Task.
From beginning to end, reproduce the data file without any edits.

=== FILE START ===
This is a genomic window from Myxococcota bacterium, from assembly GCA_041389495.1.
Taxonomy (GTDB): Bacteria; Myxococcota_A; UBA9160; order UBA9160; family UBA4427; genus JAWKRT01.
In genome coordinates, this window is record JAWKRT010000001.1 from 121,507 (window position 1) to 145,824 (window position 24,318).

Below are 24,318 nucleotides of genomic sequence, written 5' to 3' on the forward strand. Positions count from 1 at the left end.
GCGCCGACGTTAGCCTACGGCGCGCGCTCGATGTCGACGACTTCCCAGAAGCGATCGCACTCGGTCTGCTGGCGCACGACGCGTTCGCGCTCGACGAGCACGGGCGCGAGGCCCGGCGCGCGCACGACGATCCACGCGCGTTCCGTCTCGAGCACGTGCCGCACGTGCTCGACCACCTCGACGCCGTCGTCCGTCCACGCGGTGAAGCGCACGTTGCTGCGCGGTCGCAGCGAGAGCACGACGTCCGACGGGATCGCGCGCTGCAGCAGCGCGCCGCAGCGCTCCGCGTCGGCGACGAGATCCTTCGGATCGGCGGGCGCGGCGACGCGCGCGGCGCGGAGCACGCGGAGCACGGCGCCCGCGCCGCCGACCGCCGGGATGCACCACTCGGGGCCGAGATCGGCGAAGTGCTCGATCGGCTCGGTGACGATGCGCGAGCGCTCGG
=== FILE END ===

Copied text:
This is a genomic window from Myxococcota bacterium, from assembly GCA_041389495.1.
Taxonomy (GTDB): Bacteria; Myxococcota_A; UBA9160; order UBA9160; family UBA4427; genus JAWKRT01.
In genome coordinates, this window is record JAWKRT010000001.1 from 121,507 (window position 1) to 145,824 (window position 24,318).

Below are 24,318 nucleotides of genomic sequence, written 5' to 3' on the forward strand. Positions count from 1 at the left end.
GCGCCGACGTTAGCCTACGGCGCGCGCTCGATGTCGACGACTTCCCAGAAGCGATCGCACTCGGTCTGCTGGCGCACGACGCGTTCGCGCTCGACGAGCACGGGCGCGAGGCCCGGCGCGCGCACGACGATCCACGCGCGTTCCGTCTCGAGCACGTGCCGCACGTGCTCGACCACCTCGACGCCGTCGTCCGTCCACGCGGTGAAGCGCACGTTGCTGCGCGGTCGCAGCGAGAGCACGACGTCCGACGGGATCGCGCGCTGCAGCAGCGCGCCGCAGCGCTCCGCGTCGGCGACGAGATCCTTCGGATCGGCGGGCGCGGCGACGCGCGCGGCGCGGAGCACGCGGAGCACGGCGCCCGCGCCGCCGACCGCCGGGATGCACCACTCGGGGCCGAGATCGGCGAAGTGCTCGATCGGCTCGGTGACGATGCGCGAGCGCTCGG